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Discussion Starter #1
Hi All

Has anyone here tried or sourced a performance chip for their Murano.

If the motor is de-tuned as they say I am surprised there has been no aftermarket attention to to this.

I understand their are concerns about the CVT ability to handle the extra power and torque but if we are talking to 10%-15% surely that should be in it's limits.

I was thinking a great mod would an aftermarket cold-air intake with the ECU dyno tuned for that engine mod.

There is a company in OZ who specialises in PowerChip with a good reputation. Was thinking of submitting an inquiry to them

Here is their link

http://www.powerchipgroup.com/choices.asp?entry=powerchipgroup.com
 

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Most Chip mods change the A/F mixture ratio, making it richer which gives you better performance in most cases. However, fuel economy goes down the drain. In a Murano, A/F is controlled by a computer which gets its info via a bunch of sensors. The computer will eventually compensate for the rich mixture and will return the ratio to what it knows as normal.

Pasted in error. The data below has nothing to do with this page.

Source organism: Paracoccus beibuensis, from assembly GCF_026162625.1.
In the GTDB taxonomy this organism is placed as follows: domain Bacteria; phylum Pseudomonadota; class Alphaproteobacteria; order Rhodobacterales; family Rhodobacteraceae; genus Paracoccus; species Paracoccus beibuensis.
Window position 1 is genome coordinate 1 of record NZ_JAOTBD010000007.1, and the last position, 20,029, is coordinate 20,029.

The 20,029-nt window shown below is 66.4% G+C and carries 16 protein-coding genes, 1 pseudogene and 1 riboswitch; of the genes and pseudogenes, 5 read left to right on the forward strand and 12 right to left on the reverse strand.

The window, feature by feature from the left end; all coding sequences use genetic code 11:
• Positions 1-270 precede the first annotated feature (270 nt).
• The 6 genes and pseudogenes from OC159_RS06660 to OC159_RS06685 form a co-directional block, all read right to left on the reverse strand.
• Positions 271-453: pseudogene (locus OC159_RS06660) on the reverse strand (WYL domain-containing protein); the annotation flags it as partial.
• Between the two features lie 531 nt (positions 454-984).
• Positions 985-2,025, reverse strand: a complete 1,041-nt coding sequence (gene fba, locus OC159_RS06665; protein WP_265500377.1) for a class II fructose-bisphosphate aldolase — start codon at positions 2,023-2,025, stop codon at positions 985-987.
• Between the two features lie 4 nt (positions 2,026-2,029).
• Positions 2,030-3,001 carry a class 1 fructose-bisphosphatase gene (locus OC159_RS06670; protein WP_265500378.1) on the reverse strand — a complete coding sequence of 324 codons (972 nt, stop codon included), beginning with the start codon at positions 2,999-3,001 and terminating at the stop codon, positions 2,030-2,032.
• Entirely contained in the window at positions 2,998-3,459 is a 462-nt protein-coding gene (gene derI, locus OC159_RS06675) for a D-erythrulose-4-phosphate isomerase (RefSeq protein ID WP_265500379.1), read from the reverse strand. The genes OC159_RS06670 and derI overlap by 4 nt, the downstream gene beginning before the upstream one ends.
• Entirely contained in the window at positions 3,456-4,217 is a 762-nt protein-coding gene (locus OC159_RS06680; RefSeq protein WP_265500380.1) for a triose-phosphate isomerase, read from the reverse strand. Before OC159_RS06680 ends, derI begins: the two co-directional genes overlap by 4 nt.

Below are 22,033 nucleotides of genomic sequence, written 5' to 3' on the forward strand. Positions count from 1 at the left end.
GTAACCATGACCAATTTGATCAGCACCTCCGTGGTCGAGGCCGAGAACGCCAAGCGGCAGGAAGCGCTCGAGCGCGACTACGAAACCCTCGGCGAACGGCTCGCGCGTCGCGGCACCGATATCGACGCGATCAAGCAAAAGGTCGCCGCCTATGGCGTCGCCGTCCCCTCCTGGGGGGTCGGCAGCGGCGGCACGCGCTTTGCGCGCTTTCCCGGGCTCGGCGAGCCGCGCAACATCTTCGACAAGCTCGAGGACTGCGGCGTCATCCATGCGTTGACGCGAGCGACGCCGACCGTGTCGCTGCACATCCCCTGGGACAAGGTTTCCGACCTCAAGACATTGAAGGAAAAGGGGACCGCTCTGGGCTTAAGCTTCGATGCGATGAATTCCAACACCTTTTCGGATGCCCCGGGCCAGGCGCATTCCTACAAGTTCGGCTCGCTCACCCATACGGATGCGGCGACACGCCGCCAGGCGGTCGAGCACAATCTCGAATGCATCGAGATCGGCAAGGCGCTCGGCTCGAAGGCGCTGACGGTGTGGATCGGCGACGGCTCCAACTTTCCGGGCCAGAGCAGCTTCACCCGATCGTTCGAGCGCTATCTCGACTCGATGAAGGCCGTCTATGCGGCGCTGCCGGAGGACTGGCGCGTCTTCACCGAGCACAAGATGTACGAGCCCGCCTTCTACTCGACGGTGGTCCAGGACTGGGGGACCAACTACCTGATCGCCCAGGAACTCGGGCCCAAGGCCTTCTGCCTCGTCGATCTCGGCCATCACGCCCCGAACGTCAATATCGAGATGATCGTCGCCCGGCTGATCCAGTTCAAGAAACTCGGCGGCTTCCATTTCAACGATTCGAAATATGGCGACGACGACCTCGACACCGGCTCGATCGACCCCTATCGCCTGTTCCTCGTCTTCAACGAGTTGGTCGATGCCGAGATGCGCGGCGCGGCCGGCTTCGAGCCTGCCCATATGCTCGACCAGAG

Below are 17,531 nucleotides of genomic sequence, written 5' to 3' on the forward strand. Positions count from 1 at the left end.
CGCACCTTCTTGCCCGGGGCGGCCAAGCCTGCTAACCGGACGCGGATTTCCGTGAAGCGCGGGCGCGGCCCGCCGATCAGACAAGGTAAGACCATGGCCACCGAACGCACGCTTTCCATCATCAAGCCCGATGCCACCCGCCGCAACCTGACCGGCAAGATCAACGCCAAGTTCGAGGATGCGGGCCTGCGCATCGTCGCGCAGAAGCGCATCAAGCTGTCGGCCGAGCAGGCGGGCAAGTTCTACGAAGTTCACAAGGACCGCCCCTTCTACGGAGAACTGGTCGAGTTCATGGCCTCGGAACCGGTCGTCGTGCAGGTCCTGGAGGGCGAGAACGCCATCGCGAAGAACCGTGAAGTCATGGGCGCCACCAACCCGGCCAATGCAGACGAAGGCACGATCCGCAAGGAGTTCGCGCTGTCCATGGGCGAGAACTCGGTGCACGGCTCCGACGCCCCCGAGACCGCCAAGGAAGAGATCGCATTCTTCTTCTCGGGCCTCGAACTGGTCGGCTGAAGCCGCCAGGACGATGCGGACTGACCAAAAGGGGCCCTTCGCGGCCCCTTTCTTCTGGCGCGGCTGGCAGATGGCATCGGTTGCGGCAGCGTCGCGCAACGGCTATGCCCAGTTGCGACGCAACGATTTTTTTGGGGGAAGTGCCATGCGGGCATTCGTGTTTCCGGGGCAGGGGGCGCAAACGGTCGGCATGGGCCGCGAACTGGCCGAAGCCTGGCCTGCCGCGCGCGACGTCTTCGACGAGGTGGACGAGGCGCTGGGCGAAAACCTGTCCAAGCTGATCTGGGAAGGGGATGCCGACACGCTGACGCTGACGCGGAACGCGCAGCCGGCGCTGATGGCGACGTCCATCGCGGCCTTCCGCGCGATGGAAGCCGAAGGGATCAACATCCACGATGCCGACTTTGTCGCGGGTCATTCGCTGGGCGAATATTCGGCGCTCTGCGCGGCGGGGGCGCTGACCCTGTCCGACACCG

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SHIFT_FASTER
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There is a prototype for the '03 Murano that can be purchased from TechnoSquare. It is not available to the public as there are questions about the CVT longevity, so they didn't follow through and release it for multiple years, etc.

The features are:
- Rev limit increased to 7100 from 6600
- Speed limiter removed
- Ignition timing map adjusted to take advantage of higher octane
- Fuel map adjusted. Nissans run overly rich above 5000 RPM to reduce power so people don't bump the rev limiter
- Drive by wire adjustment. Nissans with the electronic throttle have the throttle closed up to 20% as you near the rev limit so people don't bump the rev limiter.
- Feedback system reduced. Nissans have a feedback system that will notice airflow improvements such as intakes and exhausts, and reduce timing to keep the horsepower the same as stock. This has been all but disabled.